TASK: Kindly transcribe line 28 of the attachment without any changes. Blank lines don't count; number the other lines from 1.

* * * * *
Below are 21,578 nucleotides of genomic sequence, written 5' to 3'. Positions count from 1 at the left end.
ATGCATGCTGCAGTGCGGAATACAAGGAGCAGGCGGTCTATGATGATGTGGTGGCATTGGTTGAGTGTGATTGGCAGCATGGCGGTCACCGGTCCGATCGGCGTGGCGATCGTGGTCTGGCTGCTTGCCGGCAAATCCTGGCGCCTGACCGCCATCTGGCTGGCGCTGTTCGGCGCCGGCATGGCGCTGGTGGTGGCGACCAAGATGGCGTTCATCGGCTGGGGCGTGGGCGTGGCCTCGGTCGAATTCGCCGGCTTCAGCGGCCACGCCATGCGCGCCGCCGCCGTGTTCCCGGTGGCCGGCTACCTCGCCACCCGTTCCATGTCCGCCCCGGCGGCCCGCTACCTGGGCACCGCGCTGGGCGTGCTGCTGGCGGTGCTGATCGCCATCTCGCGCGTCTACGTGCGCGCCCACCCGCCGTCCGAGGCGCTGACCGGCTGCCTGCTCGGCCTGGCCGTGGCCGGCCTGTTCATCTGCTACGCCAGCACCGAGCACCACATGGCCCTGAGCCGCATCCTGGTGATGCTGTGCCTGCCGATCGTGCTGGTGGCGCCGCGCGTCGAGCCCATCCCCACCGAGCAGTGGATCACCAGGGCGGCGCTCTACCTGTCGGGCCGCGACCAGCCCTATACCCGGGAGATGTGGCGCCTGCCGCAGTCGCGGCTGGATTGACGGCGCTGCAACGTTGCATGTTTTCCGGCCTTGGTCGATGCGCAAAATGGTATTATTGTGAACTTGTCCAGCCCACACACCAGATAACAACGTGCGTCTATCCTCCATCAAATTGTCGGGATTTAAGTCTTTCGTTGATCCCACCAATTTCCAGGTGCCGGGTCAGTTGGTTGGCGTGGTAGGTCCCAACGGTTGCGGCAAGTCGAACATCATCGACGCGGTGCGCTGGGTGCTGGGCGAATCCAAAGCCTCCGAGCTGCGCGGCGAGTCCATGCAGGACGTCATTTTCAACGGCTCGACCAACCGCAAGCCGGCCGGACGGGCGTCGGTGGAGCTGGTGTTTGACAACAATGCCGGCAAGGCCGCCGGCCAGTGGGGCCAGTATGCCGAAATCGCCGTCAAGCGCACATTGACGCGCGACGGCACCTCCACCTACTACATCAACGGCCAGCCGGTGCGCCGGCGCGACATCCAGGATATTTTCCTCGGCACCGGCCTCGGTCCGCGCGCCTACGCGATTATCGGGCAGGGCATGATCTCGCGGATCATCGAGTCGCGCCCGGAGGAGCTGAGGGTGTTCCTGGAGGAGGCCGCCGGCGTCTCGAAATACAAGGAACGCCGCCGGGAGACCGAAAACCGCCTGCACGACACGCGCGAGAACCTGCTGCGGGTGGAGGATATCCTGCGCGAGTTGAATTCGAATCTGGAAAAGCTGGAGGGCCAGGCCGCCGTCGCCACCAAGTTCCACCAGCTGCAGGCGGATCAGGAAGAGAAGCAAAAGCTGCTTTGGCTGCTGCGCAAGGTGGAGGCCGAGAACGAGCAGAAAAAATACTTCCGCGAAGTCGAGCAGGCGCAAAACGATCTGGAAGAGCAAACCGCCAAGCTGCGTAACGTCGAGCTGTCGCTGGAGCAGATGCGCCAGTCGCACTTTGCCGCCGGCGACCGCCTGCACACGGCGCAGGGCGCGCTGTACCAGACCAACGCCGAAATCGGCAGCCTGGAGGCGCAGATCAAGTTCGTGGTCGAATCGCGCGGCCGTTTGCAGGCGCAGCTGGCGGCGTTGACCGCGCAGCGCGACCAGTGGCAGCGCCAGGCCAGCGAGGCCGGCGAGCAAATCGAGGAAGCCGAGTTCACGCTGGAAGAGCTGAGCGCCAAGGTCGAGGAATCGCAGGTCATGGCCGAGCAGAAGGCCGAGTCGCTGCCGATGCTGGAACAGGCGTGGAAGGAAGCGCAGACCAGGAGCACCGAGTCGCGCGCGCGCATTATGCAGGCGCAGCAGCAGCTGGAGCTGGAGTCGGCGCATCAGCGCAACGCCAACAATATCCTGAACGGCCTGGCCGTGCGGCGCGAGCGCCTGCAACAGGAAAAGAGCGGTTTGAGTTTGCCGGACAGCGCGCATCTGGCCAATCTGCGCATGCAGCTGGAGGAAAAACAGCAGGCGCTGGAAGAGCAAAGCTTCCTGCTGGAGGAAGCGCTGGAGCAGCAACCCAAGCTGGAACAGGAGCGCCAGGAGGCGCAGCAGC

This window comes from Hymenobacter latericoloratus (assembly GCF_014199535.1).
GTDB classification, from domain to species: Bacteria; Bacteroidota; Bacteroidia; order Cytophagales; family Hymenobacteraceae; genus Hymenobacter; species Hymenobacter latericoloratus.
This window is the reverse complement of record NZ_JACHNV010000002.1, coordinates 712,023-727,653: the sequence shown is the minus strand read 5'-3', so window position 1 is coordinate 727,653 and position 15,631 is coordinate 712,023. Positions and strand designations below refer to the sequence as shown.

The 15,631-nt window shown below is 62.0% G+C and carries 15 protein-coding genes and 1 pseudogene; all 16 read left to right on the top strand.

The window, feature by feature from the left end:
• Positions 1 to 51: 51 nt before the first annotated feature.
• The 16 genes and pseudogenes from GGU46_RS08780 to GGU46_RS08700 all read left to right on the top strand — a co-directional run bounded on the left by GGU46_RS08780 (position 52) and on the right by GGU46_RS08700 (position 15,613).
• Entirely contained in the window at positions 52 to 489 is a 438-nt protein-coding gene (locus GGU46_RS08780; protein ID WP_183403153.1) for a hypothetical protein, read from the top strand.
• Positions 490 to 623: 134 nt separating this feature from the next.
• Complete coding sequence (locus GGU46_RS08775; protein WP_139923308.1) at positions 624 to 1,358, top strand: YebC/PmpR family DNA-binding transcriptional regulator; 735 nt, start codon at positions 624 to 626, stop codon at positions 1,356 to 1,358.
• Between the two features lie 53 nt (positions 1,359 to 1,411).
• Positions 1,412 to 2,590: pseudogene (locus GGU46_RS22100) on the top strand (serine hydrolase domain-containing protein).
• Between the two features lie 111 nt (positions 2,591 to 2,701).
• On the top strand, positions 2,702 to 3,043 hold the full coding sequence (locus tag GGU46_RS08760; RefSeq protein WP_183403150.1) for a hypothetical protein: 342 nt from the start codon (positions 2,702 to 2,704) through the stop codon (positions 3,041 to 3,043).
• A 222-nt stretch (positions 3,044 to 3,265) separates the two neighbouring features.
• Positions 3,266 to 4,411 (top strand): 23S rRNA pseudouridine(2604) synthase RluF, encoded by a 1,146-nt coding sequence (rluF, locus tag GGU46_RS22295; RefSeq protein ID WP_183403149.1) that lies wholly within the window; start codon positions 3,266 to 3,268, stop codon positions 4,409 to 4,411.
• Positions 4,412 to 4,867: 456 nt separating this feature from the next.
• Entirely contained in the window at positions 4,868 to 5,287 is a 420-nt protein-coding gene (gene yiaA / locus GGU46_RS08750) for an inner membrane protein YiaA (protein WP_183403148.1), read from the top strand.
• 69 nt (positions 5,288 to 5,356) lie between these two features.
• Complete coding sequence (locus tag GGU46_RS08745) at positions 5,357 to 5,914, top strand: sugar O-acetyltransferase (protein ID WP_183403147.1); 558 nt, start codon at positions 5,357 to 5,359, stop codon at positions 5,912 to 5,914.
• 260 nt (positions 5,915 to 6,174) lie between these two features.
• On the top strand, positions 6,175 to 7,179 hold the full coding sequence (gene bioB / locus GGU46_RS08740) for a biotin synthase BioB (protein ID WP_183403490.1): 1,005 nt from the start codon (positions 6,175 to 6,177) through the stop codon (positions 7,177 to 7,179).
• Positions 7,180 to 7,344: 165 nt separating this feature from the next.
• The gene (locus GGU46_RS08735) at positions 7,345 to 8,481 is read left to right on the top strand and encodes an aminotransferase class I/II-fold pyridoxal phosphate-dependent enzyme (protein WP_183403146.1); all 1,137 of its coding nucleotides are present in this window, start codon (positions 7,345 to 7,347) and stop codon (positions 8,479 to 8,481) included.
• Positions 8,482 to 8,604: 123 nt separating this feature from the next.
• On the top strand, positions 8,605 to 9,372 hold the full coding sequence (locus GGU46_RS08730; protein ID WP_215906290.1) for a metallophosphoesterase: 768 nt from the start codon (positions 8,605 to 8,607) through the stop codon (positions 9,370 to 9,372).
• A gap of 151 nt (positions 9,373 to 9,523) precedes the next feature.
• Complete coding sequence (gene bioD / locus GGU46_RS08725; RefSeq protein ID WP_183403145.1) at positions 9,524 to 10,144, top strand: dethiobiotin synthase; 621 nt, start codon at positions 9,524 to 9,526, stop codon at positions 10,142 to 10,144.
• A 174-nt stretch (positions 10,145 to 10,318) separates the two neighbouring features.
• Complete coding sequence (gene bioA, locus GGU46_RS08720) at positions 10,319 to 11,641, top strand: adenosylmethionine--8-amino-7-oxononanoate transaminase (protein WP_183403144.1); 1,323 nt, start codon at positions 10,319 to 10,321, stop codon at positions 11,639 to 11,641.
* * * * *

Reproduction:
• On the top strand, positions 8,605 to 9,372 hold the full coding sequence (locus GGU46_RS08730; protein ID WP_215906290.1) for a metallophosphoesterase: 768 nt from the start codon (positions 8,605 to 8,607) through the stop codon (positions 9,370 to 9,372).